Psychology meets Psychedelics… sort of
In a time when acid jazz is overshadowed by musical cohorts the likes of chill- and vaporwave, more and more bands are creating roots in the psychedelic jam genre to fill the void. Pavlov’s Bell rings true to the ‘90s version of ambient synth, with tracks reaching as far back as the ‘70s. So far as instrumental work goes, to be successful is to tell a story. For instance, in “L’appel De Vide” (The Call Of The Void), the Miami trio trip into a guitar-licking, rhythmic single fit for an intense conversation about contemporary philosophy.
While I never dropped acid and simultaneously listened to Emerson, Lake & Palmer, I’ve had my fair share of trips listening to mp3s of early Incubus, Jamiroquai, and Hendrix. Psychedelia in music has certainly changed, in both format and style, but the truth remains the same: it’s like smelling something that tastes the way that drugs made you feel that one time at the lake in Piedmont park.
Bassist/composer Antonio, guitarist Jorge, and drummer Francisco all come together to create a great ear-feel. Pavlov’s Bell not only piqued my interest by properly punctuating a possessive, but refers to one of the only experiments in psychology that doesn’t end up killing the animal subject. Long story short, this band probably won’t kill you–but it would certainly make you question the concept of mortality in the protective bubble of ambient noise, all while imagining what life would be like as a giant cockroach.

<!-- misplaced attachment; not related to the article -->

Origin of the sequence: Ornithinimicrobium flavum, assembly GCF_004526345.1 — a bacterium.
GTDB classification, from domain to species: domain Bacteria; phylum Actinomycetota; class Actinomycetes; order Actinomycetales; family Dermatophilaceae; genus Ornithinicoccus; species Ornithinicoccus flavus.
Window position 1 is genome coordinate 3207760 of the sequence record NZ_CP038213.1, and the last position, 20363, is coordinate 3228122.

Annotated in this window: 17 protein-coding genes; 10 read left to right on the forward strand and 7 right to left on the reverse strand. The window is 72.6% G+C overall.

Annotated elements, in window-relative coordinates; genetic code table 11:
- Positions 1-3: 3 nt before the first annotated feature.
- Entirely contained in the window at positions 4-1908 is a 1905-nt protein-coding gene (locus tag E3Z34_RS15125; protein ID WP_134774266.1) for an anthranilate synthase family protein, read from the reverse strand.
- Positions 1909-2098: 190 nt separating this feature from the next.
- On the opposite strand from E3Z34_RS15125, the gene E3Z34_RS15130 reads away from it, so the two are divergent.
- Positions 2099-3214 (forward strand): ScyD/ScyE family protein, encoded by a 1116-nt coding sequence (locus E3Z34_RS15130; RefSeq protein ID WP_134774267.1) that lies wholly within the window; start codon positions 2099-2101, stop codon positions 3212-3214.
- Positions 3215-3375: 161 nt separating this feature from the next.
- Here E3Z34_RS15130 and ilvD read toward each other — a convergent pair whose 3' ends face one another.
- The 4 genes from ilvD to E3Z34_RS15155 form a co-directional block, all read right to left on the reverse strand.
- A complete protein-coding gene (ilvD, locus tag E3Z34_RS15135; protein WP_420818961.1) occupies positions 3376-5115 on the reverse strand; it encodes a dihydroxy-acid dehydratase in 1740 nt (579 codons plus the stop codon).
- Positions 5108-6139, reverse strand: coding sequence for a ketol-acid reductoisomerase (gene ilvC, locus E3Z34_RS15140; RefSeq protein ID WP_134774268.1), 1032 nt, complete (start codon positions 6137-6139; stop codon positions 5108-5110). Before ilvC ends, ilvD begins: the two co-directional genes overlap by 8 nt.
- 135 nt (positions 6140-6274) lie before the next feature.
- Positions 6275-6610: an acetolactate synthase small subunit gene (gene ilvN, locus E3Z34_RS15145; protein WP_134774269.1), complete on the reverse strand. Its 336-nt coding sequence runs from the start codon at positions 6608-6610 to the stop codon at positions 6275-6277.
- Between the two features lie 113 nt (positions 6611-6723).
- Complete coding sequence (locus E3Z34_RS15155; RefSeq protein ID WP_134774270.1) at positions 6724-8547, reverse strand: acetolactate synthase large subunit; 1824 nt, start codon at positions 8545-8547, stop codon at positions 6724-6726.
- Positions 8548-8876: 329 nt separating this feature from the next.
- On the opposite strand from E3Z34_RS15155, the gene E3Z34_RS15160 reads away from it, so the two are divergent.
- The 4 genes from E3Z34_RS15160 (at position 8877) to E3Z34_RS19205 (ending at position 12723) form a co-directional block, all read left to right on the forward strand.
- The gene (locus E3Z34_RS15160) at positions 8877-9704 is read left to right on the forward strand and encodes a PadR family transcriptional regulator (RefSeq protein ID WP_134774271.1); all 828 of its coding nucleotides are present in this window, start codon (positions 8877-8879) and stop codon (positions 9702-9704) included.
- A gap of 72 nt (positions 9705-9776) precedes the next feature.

I decided to informally message the band’s Facebook page to ask about their method of composition and post-production. I got in touch with Antonio (the aforementioned composer), and he mentioned that the process was pretty old-fashioned. They record with effects pedals, utilize synthesizers to layer crispy effects that sound like insects on your tragus, and only use post for the usual polishing of it all.
After that he told me some very good news, even if it wasn’t about removing the earwigs the music had laden me with: they are finally working toward a full album to come out in May. This news came to me while I was desperately searching for an EP of any sort on their bandcamp, to no avail.
He revealed to me that the release will be a concept piece: “we’re trying to decide which tunes are going where and how we’re going to advance them further.” He also mentioned that the 7-8 tracks will vary in style, providing a buffet of sorts for listeners, new and old.
“We’re just trying to write things that we like and that are fun to play…because playing songs over and over and over gets old real fast,” Antonio said.
Overall, the music is inspiring, relaxing, and provided the perfect mood to sit down and write this. The only downside is that I had to listen to the four (solid af) tracks on repeat, because apparently I have to wait until May for their new work.